Playback singer Karthik unplugged
Karthik has always scored high with his Malayalam songs, right from his soulful Akele.., his first number for a Malayalam film in 2004. Many albums, songs, and awards later, Karthik recreates the magic with his songs in Lal Jose’s Spanish Masala and Rosshan Andrrews’ Cassanova that releases later this month. His duets with Shreya Ghoshal in Spanish Masala [Aarezhuthi aavo…, Irulil Oru Kaithiri…] are already topping the charts. Within a short period of time, this protégé of A.R. Rahman, who discovered him courtesy Srinivas, has become one of the leading songsters in India with songs in Tamil, Telugu, Kannada, Hindi and Malayalam. Karthik and his band [Bennet and the Band] performs in the city on Saturday in connection with Dhwani, the youth fete organised by the College of Engineering, Trivandrum.
Talking over the phone from Chennai, the down-to-earth playback singer talks music. He talks about singing in different languages, composing, stage shows, his band and so on. Excerpts…
On song in Malayalam
I have never pondered about the reasons why I get chosen to sing these memorable songs. It is a pleasant surprise because the language is really difficult, the pronunciation is tough! I write the lyrics in the Devanagari script and then seek guidance to get the words right. Every language has a certain unique intonation that one has to get right. Once that is done, the rest is easy. I have always got some really good compositions by leading composers in the Malayalam industry. Recently, I sang for Deepak Dev, Ousephachan, M. Jayachandran and so on.
I was in the city for a recording for Rosebowl, when I was invited to perform with Bennet and the Band. I was simply awed by the performance of the band and invited them to Chennai. Our first big stage show was for Sarang, the fete organised by the Indian Institute of Technology, Chennai. We rocked and that was the beginning of our musical association that see us playing rock, jazz, film numbers and hip hop… We vibe well and that is heard in our music as well. I get bored quickly. Maybe that is why I enjoy experimenting with different genres of music. Jamming sessions with the band and performing for stage shows give me that opportunity to explore and experiment.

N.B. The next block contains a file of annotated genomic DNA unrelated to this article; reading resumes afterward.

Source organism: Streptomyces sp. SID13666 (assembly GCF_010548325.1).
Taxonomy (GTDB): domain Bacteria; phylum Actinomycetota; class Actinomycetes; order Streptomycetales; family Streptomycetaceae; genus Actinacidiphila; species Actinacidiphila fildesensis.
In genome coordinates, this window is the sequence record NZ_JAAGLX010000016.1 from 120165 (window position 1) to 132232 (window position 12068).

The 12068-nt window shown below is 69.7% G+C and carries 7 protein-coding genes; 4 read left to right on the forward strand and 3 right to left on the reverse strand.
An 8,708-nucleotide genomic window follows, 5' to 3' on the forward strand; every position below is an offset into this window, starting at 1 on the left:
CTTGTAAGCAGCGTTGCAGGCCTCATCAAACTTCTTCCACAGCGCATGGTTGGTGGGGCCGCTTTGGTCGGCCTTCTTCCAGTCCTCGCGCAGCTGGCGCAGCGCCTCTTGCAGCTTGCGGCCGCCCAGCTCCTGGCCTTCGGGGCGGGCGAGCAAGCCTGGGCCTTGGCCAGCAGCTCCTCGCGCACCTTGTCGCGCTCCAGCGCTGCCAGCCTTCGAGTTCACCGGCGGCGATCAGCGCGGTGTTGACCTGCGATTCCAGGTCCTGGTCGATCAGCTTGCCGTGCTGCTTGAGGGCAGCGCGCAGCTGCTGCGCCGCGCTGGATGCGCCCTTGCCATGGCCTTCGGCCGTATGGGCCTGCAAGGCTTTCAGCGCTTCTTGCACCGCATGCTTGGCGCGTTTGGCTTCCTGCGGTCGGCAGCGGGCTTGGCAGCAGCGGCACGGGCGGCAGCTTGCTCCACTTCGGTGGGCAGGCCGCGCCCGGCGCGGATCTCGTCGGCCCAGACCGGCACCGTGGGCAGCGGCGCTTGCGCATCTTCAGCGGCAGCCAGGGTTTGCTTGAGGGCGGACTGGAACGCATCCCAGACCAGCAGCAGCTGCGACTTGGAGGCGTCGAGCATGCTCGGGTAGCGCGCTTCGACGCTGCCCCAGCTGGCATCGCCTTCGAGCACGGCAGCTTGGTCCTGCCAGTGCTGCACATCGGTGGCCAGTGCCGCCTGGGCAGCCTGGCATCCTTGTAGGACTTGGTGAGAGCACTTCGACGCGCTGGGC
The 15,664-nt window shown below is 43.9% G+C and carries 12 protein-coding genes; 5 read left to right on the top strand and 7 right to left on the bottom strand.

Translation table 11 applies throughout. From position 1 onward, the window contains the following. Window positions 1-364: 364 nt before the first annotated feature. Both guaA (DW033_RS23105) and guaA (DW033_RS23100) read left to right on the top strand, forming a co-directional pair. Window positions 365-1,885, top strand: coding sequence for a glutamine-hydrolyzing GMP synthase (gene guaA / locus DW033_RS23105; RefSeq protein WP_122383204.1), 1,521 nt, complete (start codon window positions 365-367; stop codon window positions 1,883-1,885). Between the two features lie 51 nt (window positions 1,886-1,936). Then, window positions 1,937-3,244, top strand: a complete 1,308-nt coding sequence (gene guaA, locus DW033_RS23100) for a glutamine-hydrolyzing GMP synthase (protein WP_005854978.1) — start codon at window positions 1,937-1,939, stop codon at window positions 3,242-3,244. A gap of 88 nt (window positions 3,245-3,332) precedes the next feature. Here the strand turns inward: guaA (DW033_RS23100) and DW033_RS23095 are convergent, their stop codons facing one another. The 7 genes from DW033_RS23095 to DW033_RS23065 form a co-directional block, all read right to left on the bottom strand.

Music I like
EMI approached me with this offer for an album of Carnatic music. I am trained in Hindustani music and so this was a challenge. But I decided to go ahead and see how it would pan out. My friend Madhukar encouraged me to go ahead, while playback singer and Carnatic vocalist P. Unnikrishnan helped me get the nuances and prayogas right. See, it is not about just getting seven notes! There are subtle usages that one has to be careful about. Unni motivated me and helped me to navigate those notes. The success of the album came as a pleasant surprise, especially its popularity among youngsters. A couple of months ago, I met a bunch of youngsters at a mall who told me they were my fans. I was really pleased when they said how much they enjoyed Krishna Nee Begane from the album Music I like. It includes Carnatic compositions such as Maha Ganapathim, Krishna Nee Begane, and Brochevaarevarura. Inspired by its success, I hope to come out with something similar in the next months.
2011 was a happening year for me! When you turn music director [for Vasantabala’s Aravan], you get the chance to sit in the boss’ chair and it gives you a completely different perspective. Then you become aware of all the little things that go into each song.